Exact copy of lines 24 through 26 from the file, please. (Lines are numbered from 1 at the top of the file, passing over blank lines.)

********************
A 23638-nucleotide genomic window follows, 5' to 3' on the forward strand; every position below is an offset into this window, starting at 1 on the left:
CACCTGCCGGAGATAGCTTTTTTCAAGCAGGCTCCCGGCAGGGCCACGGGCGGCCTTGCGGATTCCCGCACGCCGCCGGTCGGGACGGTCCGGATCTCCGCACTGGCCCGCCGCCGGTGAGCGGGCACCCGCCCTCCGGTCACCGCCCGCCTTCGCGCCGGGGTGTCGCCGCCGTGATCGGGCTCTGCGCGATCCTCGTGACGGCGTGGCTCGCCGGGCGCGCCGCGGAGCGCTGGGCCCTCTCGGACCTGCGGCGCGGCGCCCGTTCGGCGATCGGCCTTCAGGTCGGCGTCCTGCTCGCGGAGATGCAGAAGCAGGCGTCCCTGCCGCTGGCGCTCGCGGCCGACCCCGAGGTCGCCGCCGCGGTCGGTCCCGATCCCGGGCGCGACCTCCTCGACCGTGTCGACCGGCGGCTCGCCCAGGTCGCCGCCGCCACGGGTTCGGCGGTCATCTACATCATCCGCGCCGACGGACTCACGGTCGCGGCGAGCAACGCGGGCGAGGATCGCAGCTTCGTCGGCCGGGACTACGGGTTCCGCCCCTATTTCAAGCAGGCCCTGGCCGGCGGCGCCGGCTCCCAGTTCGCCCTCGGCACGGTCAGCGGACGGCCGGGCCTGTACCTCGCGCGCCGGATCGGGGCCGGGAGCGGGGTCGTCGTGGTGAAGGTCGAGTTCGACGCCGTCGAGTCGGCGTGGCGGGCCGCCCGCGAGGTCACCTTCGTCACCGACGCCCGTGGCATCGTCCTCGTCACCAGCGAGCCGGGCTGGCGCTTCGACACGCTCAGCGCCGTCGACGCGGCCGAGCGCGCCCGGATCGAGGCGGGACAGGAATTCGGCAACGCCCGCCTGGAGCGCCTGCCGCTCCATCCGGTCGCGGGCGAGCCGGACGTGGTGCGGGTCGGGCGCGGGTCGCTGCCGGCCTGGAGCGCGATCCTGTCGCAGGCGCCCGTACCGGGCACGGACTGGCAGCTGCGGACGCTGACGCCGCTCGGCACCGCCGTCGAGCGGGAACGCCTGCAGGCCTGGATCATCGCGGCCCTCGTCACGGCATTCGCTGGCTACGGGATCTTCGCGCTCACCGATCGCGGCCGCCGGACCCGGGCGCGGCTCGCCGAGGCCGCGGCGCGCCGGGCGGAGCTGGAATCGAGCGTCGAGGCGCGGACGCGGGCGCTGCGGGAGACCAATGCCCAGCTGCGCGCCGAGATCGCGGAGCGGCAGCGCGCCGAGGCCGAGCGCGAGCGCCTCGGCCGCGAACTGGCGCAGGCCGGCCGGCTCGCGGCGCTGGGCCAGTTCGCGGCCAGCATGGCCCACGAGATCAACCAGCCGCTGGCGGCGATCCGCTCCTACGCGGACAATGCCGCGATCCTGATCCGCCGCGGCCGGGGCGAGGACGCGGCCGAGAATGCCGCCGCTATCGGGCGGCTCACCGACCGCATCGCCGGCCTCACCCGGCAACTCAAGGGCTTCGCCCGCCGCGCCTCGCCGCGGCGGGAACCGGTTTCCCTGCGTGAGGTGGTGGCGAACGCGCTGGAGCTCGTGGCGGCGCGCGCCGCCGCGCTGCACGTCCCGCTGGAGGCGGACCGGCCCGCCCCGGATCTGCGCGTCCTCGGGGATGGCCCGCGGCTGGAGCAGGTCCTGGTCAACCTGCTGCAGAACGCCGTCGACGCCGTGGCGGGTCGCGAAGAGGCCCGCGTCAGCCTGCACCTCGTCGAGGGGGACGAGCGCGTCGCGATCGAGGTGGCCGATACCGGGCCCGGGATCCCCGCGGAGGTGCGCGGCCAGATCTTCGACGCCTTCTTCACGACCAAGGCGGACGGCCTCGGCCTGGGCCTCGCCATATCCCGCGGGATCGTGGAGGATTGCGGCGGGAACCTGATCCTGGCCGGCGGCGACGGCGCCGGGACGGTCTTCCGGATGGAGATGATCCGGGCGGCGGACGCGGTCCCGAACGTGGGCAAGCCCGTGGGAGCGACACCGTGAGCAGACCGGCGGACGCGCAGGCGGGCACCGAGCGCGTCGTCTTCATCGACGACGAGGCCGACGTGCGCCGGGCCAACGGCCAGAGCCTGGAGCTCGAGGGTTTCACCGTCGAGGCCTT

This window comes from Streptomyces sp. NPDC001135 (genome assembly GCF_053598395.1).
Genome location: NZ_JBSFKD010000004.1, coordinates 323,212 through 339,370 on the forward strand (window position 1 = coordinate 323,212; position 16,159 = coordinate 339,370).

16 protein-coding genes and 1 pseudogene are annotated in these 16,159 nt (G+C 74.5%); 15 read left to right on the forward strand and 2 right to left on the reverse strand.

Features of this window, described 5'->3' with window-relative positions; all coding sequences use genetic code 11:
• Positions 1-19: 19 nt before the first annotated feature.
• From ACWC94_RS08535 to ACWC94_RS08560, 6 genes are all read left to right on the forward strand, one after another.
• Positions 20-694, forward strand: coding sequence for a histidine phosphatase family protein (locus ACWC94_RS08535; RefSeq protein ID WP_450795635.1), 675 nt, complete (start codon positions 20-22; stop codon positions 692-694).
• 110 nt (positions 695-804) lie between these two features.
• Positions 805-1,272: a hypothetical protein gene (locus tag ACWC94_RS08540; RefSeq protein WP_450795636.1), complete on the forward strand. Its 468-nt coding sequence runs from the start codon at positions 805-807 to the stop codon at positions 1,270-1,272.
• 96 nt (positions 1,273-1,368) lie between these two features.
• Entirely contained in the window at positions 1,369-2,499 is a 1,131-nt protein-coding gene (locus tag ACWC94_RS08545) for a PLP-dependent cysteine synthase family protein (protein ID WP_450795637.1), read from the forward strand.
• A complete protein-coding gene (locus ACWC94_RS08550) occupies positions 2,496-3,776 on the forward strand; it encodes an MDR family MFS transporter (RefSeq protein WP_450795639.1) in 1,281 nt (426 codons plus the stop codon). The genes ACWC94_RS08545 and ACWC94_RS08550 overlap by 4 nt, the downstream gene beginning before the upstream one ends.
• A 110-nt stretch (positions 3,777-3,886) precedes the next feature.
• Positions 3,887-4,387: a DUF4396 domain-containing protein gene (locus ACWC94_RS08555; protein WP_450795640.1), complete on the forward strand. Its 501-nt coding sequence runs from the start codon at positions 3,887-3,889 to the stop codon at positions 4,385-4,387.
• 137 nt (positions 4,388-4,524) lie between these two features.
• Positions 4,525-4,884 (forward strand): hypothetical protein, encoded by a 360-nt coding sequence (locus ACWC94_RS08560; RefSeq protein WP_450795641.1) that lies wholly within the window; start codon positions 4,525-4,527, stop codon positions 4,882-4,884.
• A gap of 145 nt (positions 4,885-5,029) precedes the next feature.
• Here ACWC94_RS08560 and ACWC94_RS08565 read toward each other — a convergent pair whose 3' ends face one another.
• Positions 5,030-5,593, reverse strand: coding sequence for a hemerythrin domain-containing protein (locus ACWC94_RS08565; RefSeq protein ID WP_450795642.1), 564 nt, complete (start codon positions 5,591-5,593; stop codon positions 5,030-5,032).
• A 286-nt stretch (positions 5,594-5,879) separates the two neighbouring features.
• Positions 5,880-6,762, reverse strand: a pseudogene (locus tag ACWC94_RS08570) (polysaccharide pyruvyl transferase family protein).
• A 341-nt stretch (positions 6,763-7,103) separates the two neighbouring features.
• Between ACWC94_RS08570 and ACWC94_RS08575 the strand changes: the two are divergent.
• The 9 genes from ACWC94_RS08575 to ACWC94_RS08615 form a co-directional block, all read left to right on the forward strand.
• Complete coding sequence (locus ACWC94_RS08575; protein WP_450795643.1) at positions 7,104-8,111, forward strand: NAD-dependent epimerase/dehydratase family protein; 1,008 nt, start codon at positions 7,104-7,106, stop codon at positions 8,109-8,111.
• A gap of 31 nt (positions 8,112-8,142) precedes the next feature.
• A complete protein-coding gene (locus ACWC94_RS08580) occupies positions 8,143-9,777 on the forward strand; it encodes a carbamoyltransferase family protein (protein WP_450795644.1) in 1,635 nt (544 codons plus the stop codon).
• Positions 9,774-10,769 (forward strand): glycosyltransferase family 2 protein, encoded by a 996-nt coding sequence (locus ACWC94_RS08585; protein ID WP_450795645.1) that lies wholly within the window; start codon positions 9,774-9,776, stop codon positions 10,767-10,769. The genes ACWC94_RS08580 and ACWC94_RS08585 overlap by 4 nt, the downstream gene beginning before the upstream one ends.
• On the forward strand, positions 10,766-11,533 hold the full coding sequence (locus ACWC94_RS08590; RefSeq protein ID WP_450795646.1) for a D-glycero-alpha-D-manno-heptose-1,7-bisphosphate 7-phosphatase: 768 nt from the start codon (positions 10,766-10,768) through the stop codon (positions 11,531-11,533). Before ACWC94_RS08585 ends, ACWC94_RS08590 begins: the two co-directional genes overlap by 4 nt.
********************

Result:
• A 341-nt stretch (positions 6,763-7,103) separates the two neighbouring features.
• Between ACWC94_RS08570 and ACWC94_RS08575 the strand changes: the two are divergent.
• The 9 genes from ACWC94_RS08575 to ACWC94_RS08615 form a co-directional block, all read left to right on the forward strand.